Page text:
Citizen Dividends & Removing Fossil Fuel Subsidies
OpenOil considers that a key element of a better run oil industry worldwide would be serious consideration of a policy of direct citizen dividends. A paper modelling a dividend in Iraq has been published by the Center for Global Development, the leading think tank in Washington for development policy, and drafts are in circulation for South Sudan and Egypt.
Although the dividend – or “oil to cash” as it is sometimes called – is gaining ground in policy debate, it has normally been considered only in the case of countries which are significant energy exporters. But Egypt also presents an opportunity to marry the governance and transparency that would be achieved with a citizen dividend to another critical issue: cutting fossil fuel subsidies which will cost $600 billion in 2013 and, in many countries, take up more government spending than public education or healthcare.
Openoil believes that the best solution to end burdensome fossil fuel subisides is a Dividend Subsidy Swap (DSS) . A model of a possible DSS in Egypt is about to be published by the Center for Global Development. We are currently also researching a global DSS for up to 34 countries.
Because energy subsidies are in fact so “pro-rich” a DSS can achieve all of the following at the same time:
- removing subsidies completely
- leaving the poorer half of the population better off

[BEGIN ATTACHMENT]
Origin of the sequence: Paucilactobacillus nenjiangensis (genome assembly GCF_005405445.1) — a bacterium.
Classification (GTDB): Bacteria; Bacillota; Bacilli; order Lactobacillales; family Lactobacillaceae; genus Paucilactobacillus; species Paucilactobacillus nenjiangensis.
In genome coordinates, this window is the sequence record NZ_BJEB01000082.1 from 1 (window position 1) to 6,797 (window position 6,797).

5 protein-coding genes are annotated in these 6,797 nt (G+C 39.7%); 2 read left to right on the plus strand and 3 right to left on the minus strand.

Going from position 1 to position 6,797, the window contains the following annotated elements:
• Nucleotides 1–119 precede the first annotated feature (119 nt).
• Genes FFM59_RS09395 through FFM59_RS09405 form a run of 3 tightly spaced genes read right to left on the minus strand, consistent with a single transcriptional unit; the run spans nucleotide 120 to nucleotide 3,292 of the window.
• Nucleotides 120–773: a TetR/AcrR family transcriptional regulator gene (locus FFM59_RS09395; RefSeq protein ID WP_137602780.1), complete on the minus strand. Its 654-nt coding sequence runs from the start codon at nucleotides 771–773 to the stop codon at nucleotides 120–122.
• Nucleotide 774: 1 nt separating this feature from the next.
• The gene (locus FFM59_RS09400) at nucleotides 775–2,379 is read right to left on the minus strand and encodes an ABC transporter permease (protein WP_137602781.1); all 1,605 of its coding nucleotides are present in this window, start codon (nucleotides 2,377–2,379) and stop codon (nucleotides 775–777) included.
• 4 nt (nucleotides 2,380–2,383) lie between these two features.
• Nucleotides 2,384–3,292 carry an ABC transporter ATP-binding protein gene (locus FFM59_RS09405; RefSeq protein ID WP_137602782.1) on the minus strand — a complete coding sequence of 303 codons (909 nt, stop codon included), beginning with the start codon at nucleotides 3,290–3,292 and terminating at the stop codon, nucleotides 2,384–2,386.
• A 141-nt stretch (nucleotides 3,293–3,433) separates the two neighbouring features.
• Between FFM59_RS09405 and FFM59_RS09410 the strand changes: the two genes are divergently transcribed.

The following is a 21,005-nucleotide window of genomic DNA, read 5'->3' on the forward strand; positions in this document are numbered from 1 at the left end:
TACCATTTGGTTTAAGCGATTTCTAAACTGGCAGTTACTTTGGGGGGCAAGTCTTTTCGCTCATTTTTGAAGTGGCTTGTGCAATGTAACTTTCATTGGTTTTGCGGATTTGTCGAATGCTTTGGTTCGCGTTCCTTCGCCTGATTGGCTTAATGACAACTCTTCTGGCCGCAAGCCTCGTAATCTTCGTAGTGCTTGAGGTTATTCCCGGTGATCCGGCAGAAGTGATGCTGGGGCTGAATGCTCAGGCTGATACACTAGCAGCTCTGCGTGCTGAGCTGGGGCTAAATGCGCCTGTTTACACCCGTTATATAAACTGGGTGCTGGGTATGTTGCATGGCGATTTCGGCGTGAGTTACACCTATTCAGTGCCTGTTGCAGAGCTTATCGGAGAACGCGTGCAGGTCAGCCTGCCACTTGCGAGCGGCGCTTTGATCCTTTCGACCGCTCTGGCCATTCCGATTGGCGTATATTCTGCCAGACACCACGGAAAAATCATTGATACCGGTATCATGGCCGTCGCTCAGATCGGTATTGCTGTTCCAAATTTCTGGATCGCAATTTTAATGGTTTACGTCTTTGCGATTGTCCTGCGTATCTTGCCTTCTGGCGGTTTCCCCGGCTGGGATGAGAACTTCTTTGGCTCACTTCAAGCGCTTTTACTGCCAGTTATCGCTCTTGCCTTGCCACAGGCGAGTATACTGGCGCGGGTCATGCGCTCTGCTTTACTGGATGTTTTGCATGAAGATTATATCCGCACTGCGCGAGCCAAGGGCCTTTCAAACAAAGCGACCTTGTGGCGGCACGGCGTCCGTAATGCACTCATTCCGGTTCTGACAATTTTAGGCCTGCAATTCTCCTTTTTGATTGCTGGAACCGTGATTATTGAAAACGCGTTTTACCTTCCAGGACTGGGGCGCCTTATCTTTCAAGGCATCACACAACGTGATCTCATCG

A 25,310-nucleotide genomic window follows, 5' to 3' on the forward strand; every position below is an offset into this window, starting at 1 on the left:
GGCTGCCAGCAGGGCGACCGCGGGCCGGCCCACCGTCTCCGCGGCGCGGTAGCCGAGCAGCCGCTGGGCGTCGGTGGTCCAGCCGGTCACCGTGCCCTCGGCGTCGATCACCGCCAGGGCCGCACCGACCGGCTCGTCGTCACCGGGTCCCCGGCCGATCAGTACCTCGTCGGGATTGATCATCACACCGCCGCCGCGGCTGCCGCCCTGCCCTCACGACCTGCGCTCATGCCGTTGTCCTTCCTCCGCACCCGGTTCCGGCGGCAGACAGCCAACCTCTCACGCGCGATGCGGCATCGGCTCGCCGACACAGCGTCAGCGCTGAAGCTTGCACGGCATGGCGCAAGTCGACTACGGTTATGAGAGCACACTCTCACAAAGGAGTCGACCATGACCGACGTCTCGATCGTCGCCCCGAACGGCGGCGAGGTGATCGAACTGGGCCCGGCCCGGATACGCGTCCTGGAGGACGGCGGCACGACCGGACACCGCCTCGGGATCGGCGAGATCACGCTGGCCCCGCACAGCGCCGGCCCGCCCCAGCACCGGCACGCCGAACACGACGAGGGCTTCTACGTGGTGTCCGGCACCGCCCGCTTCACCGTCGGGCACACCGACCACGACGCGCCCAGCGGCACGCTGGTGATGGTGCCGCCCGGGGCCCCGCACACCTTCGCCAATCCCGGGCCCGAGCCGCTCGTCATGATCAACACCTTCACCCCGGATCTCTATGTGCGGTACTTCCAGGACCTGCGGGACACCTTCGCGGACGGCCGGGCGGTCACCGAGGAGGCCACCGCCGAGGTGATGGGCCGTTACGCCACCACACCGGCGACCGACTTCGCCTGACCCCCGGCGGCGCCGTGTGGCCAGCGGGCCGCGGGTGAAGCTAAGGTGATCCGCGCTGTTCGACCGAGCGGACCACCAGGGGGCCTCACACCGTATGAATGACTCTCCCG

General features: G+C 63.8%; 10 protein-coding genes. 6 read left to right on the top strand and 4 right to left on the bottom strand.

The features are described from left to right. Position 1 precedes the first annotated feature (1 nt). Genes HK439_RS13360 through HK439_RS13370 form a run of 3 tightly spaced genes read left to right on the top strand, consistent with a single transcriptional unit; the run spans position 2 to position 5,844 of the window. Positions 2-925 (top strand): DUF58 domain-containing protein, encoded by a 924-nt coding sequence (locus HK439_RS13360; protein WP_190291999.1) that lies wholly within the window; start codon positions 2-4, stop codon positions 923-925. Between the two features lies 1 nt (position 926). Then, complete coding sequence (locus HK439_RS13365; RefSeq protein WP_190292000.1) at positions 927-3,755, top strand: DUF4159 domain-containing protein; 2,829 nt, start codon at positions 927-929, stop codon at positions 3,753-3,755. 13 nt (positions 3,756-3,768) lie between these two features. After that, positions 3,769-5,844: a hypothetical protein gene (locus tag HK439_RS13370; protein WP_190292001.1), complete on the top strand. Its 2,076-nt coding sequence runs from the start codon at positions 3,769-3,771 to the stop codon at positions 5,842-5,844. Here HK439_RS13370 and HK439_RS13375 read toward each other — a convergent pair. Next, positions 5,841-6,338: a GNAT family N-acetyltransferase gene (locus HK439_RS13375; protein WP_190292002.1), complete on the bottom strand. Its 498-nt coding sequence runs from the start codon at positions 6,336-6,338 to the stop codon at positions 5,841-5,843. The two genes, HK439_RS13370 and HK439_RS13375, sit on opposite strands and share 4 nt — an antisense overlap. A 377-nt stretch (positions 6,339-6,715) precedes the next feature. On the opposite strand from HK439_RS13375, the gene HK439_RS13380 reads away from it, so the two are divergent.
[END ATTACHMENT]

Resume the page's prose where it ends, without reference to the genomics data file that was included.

- bringing money into the public treasury
Other non-financial benefits would be:
- increased energy efficiency leading to less pollution and lower carbon emissions
- greater mobilisation of public interest and opinion around government accountability and resource governance
- in some contexts, the opportunity to make the cash dividend smart and digital in a way which can then integrate with other development initiatives, increase individual choice and provide invaluable feedb
Continuing protests against subsidy reforms in countries like Nigeria and Jordan, have shown that current reform strategies are problematic. Compared to other strategies, the DSS proposes the distribution of cash at a level that is equal to the estimated welfare impact for the the median person. All attempts at reforming fossil fuel subsidies so far either fail to liberalise prices fully or do not adequately deal with protection of the poor, or public perceptions of mismanagment. We believe that tying subsidy removals to universal cash dividends can do this if the level of the dividend and price increases are carefully designed based on extensive empirical data.
To drive DDS reforms we propose:
extensive field research on use of energy by income groups to allow the level of a dividend to target the median user in each country accurately
a series of country studies researching the complex political economy of each target country by mapping price rises to fiscal savings, potential levels of dividend and the politics and logistics of swapping out subsidies for untargeted cash transfers
OpenOil’s founder, Johnny West, has begun work on a book designed to introduce the concept of the dividend to a general reading audience, setting it against the history of other initiatives designed to address Resource Curse issues. Entitled Give It Back, publication is scheduled for 2013. Comments on the Introduction are welcome!
For feedback and more information on the DSS, please contact firstname.lastname@example.org.